April 25, 2013 | 9 comments
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January 22, 2013 | 1 comment
January 3, 2013 | 23 comments
Chris Roach slags civil libertarians:
There is literally no time [critics are] willing to let a close call go to the home team. Their constant criticism of the techniques employed in the war on terror suggest a complete lack of realism about national security and, consequently, a total negative beat on every tough decision this war requires.Roach paints with a broad brush, but I think he’s on to something. Maybe our resident civ-lib can comment, but it seems that there’s a real failure — on both sides of the debate, but especially on the civil libertarian side — to distinguish between expansion of domestic crime-enforcement powers on the one hand and war-fighting powers on the other. The former can be genuinely troubling, even shocking; the latter shouldn’t be nearly as bothersome, particularly in the context of American history. Wartime civil liberty violations have tended to grow progressively less serious. William Rehnquist wrote a book about this — three years before 9/11! — that helps puts in perspective just how small-bore the current civil liberties debates are.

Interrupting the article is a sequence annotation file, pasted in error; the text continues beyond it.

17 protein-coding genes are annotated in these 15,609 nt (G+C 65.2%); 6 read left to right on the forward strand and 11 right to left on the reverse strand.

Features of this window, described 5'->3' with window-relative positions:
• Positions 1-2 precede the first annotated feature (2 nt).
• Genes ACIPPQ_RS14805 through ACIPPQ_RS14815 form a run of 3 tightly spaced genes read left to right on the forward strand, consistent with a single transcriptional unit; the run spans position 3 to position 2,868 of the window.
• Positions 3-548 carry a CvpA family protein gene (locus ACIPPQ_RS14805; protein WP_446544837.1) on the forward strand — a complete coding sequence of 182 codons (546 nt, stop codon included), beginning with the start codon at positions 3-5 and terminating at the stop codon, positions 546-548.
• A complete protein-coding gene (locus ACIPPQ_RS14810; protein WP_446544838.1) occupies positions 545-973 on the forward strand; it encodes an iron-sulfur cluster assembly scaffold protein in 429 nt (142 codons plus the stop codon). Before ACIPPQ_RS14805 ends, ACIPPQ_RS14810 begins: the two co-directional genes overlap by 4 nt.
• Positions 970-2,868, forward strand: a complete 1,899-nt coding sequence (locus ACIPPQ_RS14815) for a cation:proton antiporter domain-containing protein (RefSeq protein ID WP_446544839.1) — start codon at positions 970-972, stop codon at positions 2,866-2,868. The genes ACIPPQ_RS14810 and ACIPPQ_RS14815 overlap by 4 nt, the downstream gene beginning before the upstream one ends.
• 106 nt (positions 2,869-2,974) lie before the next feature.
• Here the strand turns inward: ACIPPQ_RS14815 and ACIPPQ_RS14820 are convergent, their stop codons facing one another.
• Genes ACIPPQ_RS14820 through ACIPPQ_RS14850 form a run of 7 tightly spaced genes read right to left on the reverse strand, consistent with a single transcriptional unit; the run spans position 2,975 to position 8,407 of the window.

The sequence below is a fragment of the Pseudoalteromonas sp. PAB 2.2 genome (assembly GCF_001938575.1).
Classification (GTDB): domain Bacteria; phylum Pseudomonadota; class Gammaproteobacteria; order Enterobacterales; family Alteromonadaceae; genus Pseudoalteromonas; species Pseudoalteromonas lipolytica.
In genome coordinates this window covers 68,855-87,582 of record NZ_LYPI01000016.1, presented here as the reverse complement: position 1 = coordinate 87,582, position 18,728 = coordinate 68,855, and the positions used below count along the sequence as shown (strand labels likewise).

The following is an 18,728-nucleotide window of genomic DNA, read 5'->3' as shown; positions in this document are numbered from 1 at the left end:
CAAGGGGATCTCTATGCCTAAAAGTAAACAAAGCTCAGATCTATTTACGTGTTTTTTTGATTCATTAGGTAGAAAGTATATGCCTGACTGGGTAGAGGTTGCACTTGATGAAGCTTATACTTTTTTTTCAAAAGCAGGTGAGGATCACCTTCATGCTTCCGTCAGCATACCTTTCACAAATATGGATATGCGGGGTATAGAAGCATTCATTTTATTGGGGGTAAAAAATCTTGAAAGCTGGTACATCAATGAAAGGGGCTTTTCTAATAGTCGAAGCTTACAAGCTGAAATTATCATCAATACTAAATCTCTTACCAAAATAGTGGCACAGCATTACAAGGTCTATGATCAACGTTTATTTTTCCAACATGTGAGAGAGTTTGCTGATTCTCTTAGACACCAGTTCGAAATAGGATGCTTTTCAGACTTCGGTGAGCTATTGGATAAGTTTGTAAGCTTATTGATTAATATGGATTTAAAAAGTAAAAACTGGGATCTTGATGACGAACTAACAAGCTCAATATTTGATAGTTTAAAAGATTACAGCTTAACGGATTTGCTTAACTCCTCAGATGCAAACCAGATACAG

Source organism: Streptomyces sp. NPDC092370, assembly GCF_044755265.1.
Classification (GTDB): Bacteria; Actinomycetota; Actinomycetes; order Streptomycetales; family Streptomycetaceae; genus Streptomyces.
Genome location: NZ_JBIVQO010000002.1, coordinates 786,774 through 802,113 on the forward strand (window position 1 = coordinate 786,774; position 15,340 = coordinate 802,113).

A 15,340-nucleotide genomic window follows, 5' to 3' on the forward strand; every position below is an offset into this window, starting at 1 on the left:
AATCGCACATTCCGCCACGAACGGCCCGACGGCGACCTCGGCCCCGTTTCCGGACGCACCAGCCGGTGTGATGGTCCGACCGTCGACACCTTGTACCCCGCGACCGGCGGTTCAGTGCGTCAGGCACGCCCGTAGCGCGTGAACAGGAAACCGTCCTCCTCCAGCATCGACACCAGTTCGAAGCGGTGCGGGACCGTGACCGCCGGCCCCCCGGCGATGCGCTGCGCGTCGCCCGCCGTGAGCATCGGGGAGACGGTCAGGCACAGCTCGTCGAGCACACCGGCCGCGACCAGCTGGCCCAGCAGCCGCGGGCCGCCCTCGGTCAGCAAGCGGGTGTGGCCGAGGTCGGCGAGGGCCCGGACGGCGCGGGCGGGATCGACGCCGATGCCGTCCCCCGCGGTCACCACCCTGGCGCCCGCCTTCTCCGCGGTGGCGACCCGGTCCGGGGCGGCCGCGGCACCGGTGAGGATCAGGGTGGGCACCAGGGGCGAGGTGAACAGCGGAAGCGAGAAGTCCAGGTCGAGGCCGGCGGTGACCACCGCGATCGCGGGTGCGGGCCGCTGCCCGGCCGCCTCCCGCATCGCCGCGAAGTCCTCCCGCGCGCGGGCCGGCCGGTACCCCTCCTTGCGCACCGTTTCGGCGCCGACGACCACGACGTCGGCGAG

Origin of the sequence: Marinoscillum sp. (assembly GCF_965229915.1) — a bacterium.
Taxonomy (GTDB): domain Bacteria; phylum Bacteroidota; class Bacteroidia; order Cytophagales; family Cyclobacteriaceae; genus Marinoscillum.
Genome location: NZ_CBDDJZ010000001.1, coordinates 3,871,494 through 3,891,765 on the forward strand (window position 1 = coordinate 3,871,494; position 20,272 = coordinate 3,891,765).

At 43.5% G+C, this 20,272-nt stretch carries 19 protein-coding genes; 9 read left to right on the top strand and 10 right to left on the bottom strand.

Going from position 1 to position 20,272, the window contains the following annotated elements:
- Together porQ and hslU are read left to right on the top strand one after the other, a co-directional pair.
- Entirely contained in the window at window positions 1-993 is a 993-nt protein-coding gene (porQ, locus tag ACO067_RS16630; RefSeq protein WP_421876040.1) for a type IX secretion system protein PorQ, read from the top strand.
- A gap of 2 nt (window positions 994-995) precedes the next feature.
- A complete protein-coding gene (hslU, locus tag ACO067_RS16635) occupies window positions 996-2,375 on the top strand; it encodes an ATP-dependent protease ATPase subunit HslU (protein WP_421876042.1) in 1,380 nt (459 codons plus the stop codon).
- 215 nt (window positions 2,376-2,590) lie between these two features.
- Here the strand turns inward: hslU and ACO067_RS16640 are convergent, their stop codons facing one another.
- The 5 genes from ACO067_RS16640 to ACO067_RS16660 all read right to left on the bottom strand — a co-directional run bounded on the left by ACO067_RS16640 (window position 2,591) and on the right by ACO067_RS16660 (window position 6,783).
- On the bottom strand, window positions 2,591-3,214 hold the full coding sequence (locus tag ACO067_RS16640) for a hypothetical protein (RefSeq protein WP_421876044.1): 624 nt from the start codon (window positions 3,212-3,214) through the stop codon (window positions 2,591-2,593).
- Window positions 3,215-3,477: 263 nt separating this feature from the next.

A man of faith in a godless age is hitting Americans where it hurts.
Mr. and Mrs. American Spectator Reader, let P.J. O’Rourke talk sense to your kids.
In Britain, defending your property can get you life.
The debacle of this president’s administration is both a cause and a symptom of the decline of American values. Unless Congress impeaches him, that decline will go on unchecked. An eminent jurist surveys the damage and assesses the chances for the recovery of our culture.
It won’t take long for conservatives to scratch this presidential wannabe off their 2008 scorecard.
The American Christmas, like the songs that celebrate it, makes room for everybody under the rainbow. Is that why so many people seem to be hostile to it?
Was the President done in by the economy, or by the politics of the economy?